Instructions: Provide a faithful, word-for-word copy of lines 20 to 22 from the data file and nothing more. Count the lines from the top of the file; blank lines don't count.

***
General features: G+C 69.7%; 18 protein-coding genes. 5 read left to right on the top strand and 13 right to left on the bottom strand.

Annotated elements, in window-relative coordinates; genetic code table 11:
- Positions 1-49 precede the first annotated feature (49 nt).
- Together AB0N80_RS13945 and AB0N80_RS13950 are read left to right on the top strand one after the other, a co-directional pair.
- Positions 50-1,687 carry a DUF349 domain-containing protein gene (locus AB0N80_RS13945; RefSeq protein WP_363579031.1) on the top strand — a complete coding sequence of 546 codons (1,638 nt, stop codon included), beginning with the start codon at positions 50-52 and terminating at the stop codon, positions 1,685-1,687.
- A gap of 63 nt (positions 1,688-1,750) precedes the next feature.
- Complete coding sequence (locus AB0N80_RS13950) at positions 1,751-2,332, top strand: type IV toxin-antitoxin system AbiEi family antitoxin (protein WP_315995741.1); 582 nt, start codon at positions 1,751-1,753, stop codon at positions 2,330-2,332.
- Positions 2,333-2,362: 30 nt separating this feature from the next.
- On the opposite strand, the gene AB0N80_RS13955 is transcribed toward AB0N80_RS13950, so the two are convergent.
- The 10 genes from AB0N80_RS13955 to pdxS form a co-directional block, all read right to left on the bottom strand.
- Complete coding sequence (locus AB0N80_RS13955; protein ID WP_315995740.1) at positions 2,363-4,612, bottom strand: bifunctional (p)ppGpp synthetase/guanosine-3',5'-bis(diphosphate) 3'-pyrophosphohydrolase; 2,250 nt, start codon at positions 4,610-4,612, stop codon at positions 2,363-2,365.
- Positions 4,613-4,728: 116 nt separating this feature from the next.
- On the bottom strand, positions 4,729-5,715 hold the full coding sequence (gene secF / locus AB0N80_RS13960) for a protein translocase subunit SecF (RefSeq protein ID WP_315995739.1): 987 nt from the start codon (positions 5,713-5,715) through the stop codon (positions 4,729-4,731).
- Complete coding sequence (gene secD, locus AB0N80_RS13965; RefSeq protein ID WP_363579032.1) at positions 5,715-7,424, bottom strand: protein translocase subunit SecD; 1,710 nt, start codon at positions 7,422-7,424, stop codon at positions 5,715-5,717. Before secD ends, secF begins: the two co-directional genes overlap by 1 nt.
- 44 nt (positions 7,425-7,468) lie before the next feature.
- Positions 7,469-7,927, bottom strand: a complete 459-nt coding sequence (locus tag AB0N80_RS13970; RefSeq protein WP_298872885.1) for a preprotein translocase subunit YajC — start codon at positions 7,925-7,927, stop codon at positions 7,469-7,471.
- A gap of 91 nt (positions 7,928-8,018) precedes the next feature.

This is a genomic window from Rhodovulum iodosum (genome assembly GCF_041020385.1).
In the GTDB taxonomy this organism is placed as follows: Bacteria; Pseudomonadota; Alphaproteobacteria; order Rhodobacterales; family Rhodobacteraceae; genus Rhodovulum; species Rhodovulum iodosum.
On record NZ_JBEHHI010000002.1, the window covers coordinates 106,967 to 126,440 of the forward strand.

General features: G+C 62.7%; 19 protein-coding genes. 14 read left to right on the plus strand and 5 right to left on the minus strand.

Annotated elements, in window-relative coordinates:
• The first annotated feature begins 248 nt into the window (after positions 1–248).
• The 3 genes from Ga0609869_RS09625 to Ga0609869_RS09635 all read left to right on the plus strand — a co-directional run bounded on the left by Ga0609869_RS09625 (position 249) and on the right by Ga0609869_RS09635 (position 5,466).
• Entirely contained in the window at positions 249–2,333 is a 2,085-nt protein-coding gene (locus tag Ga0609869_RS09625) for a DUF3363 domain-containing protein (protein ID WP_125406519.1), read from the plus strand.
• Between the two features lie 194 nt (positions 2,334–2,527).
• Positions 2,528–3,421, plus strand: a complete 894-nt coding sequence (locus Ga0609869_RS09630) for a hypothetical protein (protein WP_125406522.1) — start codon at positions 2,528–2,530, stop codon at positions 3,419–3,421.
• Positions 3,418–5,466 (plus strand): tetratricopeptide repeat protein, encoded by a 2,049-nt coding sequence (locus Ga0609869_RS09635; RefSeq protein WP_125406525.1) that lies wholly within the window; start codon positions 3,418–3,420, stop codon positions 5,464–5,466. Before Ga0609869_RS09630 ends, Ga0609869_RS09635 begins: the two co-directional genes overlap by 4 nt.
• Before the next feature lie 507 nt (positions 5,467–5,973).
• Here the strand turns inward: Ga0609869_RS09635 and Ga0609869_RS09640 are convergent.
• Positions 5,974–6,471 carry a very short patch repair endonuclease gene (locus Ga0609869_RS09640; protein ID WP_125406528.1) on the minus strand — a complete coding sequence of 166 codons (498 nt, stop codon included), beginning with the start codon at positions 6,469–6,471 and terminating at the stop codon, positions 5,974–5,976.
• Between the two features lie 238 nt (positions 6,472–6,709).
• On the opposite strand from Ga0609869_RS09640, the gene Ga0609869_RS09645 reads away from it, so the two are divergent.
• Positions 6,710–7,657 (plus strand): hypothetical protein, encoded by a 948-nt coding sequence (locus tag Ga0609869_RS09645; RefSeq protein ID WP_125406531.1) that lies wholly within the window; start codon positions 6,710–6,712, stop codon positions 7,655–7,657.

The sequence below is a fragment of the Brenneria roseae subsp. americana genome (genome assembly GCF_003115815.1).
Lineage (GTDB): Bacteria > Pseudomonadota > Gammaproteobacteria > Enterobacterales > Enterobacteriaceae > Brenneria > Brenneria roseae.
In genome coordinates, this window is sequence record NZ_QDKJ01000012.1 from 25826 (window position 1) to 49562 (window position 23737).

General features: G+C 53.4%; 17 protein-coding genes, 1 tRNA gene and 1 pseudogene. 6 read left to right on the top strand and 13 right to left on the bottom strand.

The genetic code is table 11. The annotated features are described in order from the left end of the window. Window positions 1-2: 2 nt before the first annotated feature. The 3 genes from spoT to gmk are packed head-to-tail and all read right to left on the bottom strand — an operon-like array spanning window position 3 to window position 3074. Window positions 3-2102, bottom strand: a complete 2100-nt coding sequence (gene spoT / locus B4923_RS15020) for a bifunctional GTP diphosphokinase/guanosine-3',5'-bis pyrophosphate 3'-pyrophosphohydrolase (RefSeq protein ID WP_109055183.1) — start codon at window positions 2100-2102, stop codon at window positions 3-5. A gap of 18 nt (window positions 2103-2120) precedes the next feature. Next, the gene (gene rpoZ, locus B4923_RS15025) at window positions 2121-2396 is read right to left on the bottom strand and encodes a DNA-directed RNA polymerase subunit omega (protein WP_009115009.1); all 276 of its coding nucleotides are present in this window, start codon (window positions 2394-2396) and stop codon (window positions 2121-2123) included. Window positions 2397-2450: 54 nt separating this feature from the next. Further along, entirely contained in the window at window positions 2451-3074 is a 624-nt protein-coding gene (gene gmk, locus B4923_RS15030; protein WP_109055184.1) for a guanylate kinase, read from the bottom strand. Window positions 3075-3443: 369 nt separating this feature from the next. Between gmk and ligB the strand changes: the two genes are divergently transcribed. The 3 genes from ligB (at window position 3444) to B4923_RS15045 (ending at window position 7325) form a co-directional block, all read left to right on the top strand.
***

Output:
On record NZ_JBEHHI010000002.1, the window covers coordinates 106,967 to 126,440 of the forward strand.

General features: G+C 62.7%; 19 protein-coding genes. 14 read left to right on the plus strand and 5 right to left on the minus strand.

Annotated elements, in window-relative coordinates: